Stuart Broad says England team-mate James Anderson is “probably the reason I’m still going” after the pair became Test cricket’s most prolific bowling partnership.
Broad’s magnificent spell on Saturday saw the duo surpass the mark 1,001 wickets achieved by Australia’s Glenn McGrath and Shane Warne, while also putting England on the verge of a dominant first Test victory over New Zealand at Mount Maunganui.
The 36-year-old Broad clean bowled four of New Zealand’s top six to help reduce the hosts to 63-5 in their chase of 394, after Anderson, 40, had moved the duo level with the record by taking the final wicket of the Black Caps’ first innings on Friday.
The record-breaking moment came almost 15 years on from when the pair first played Test cricket together, which was also in New Zealand.
“It’s a special country for us, New Zealand,” Broad told BT Sport. “Back in 2008 at Wellington we came into the team together.
“And to go past two heroes of mine growing up in McGrath and Warne, certainly we’re not in the category of quality of those two – they were absolutely heroic in what they did for the game.
“But just to be up there and have taken the amount of wickets with Jimmy… I feel very lucky and blessed to have been born in the same era as Jimmy because certainly without him, I wouldn’t have been able to be at the other end taking wickets in the partnership that we’ve had.
“I’ve learned so much from him throughout my career and it’s probably the reason I’m still going at 36 – the way that he’s done it and been a great leader to follow.”
Broad’s 10-over spell evoked memories of some of his most special performances, including in 2015 when he took 8-15 against Australia in an Ashes Test at Trent Bridge.
He said the fact he had been unable to complete a five-wicket haul meant Saturday’s performance did not quite belong in the company of some of his others.
“You go into a rhythm of not overcomplicating, not thinking too much,” Broad said after finishing with 4-21. “You’re not trying to swing one away, swing one in, change your length.
“I was just so simple in what I was trying to do. I was almost taking the batter out of the equation. I was looking to bowl the same ball whoever I was bowling against.
“I sort of ignored whoever was at the other end and just thought if I hit the pitch as hard as possible at a length that I can’t get driven but still can hit the stumps, then I was going to be in the game.”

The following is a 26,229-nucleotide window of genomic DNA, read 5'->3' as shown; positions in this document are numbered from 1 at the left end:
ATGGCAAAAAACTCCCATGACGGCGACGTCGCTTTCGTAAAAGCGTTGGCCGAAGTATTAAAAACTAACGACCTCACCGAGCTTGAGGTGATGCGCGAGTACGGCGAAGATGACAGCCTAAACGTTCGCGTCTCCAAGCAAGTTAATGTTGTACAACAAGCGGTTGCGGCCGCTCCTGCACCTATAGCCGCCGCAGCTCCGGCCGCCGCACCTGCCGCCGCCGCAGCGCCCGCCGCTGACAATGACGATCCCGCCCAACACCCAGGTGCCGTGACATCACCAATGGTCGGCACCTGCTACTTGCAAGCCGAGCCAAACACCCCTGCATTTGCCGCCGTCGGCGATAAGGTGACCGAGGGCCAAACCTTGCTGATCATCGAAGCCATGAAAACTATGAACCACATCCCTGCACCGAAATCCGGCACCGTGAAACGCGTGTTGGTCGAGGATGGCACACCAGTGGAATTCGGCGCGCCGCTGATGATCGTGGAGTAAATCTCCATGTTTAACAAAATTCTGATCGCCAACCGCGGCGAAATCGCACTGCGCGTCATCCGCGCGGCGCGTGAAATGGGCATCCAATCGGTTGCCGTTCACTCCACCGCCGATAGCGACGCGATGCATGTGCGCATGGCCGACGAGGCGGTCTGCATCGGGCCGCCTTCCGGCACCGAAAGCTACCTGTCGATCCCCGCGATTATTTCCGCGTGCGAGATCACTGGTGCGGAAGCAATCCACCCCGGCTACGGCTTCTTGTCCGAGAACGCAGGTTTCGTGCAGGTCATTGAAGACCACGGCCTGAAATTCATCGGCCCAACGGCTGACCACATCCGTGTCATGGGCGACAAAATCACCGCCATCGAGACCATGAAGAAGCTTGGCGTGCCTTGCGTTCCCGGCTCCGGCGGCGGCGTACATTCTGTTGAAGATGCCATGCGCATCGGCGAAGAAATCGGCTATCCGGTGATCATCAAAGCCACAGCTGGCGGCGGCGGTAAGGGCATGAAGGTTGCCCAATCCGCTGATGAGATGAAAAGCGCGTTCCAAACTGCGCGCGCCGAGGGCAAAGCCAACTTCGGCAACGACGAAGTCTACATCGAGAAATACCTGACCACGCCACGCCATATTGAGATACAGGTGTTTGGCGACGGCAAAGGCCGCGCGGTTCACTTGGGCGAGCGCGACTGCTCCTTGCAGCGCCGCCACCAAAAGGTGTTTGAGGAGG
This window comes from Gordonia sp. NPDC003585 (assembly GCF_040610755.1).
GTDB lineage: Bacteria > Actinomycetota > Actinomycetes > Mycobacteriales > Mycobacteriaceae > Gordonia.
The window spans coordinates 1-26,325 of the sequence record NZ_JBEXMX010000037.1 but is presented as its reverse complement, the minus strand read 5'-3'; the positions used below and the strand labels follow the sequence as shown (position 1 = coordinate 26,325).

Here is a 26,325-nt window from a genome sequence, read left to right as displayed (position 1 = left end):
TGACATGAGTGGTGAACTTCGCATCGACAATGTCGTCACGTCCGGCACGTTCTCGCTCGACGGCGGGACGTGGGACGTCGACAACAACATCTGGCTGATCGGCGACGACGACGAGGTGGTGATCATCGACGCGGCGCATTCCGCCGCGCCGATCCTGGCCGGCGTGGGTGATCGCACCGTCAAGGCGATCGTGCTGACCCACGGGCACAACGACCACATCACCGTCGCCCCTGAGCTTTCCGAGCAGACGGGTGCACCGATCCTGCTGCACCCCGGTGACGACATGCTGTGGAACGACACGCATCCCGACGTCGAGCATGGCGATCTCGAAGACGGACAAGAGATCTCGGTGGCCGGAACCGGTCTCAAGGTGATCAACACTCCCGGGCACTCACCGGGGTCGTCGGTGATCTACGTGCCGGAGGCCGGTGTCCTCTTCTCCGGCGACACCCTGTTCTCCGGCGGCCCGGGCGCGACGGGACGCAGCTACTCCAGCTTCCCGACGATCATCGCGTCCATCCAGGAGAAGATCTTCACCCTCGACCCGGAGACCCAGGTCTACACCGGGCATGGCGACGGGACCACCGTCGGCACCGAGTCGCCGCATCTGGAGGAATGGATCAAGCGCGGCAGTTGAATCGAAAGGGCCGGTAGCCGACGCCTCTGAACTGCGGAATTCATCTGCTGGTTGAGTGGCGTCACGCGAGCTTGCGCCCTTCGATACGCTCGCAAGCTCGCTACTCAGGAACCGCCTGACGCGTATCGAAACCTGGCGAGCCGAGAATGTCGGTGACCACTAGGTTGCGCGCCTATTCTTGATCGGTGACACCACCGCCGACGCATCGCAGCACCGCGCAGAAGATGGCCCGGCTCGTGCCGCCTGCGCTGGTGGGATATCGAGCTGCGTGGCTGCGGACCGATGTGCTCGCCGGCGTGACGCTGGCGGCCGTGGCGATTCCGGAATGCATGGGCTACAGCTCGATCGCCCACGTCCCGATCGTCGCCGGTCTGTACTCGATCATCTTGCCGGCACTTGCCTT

Broad: England ‘unrecognisable’ under McCullum and Stokes
For the second time in the day-night match, England’s positive approach with the bat set them up to bowl at New Zealand under the lights, when conditions are most favourable for the fielding team.
Broad praised the team’s batters for their display, and insisted there was never any doubt in the England changing room, buoyed by nine wins in 10 matches under coach Brendon McCullum and captain Ben Stokes’ leadership, as to whether they should take a more cautious approach as wickets fell during the second innings.
“Since June, I can’t remember having heard a negative word in the changing room,” Broad said.
“It’s quite phenomenal to watch up close how Baz (McCullum) and Stokesy go about their business. It’s all very positive and looking forward to the next step.
“It almost just felt inevitable that we were setting the game up to bowl at the right time. There was never a question of, ‘if this happens, do we need to change in any our style?'”
England’s new leadership took over last year following a run of just one win in 17 Tests, and Broad says the team is now “completely unrecognisable”, comparing the transformation to England’s development in limited overs cricket under former captain Eoin Morgan.
“It’s a shame there’s not a fly on the wall documentary on it because it’s amazing to be a part of,” Broad said.
“I’m so lucky to see it first hand. I can imagine it was exactly like this with the white-ball resurgence with Morgs (Eoin Morgan).
“Morgs and Baz just seem the same human being and I can imagine it being the same mentality of positive intent all the time, looking at the positive option.
“Every day Baz walks in and he’s like, ‘what a job this is, what a gig I’ve got.’ And it’s not fake, it’s really authentic, and he genuinely hand on heart would prefer you to get caught deep square leg than out defending.”